Hard up pet owner from Exmouth left cat's gruesome bulging eye untreated, court hears
A retired teacher left her 16-year-old cat untreated with a ‘gruesome’ bulging eye because she could not afford the vet’s fees, a court has been told.
Dilys Hadley, aged 62, did not think the family pet called Janet was suffering and was waiting for her daughter to come home from university because she feared the cat would be put down and wanted moral support.
Mrs Hadley was prosecuted by the RSPCA after a neighbour reported the cat to them and an inspector took her to a vet, where she was put down a few days later after an x-ray revealed a massive tumour.
When the owner was seen by an inspector she agreed to sign a form immediately giving permission for Janet to be treated and if necessary euthanized, Exeter Crown Court was told.
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Mrs Hadley, of Whitman Close, Exmouth, is appealing against her conviction by Exeter Magistrates for allowing the cat to undergo unnecessary suffering by failing to seek veterinary treatment.
She says the cat was not in pain and she intended to take it to the vet the next day. She says her interviews with RSPCA inspectors are not accurate because they were not tape recorded and were written down in longhand as she spoke.
RSPCA Inspector Maria Zwegger said she investigated the case after Janet had been taken to the vet by colleague Inspector Tony Frow in August 2011.
She said:”I had a phone call about a cat with what appeared to be an injured eye. I established from checking local vets she was called Janet and had not been taken for treatment.
“The following week, after my colleague Tony Frow had removed the cat, I spoke to the owner. Her daughter Grace was also there and Mrs Hadley said she was responsible for Janet’s care.
“The cat was taken to the Corner House surgery in Exmouth by Inspector Frow. I understood the owner had not taken it to a vet by the owner. It had a very bulging eye which I later photographed.
“It was bulging out of the socket and it looked as if was being pushed out by pressure behind the eye. It looked quite gruesome.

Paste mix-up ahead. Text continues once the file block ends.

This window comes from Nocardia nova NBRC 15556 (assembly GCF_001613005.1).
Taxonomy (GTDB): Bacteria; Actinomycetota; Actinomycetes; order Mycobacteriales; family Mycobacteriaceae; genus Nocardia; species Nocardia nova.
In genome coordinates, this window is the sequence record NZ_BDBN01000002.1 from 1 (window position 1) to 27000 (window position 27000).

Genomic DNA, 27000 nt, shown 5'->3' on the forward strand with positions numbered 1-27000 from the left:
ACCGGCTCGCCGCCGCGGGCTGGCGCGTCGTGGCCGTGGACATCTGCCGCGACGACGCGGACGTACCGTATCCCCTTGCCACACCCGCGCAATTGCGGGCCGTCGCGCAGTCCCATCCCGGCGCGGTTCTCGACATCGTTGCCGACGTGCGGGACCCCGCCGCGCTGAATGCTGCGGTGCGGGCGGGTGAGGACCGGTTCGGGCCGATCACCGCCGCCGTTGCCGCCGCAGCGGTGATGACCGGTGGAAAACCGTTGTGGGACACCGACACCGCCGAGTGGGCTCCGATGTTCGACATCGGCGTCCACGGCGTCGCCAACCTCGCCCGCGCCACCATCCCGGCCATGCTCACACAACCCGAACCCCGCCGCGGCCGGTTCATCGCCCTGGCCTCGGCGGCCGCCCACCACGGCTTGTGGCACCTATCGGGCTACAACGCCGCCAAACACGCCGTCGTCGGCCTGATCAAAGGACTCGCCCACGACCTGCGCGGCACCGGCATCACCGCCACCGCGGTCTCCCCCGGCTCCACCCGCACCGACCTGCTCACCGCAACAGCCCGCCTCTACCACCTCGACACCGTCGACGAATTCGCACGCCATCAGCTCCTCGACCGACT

“The vet did not believe any treatment was possible other than an x-ray which would establish if there was some sort of tumour and that if that was the case the cat should be euthanized, which was the result.”
Inspector Zwegger said she interviewed the owner who told her she had got Janet 16 years earlier as a kitten for her daughter Grace, who was now 22 and had just graduated from Cambridge University.
She said the eye had started to look odd about a year earlier and gradually got worse until there was a sudden deterioration in the last two weeks.
Mrs Hadley told her she initially held off seeking treatment because she did not think the cat was suffering and because she could not afford the bill.
She said in the last few days she knew she had to take Janet to the vet but realised the illness was likely to lead to the cat being put down and wanted her daughter to come with her.
She told the inspector:”When we noticed the eye was bulging we discussed taking her to the vet but we didn’t have a bean between us. My daughter could not find a job and had been sweeping up popcorn from cinema floors even though she had a Cambridge University degree.”
She said she had received some money from her teaching pension a few days earlier and had been planning to go to the vet as soon as her daughter returned home.
The trial continues.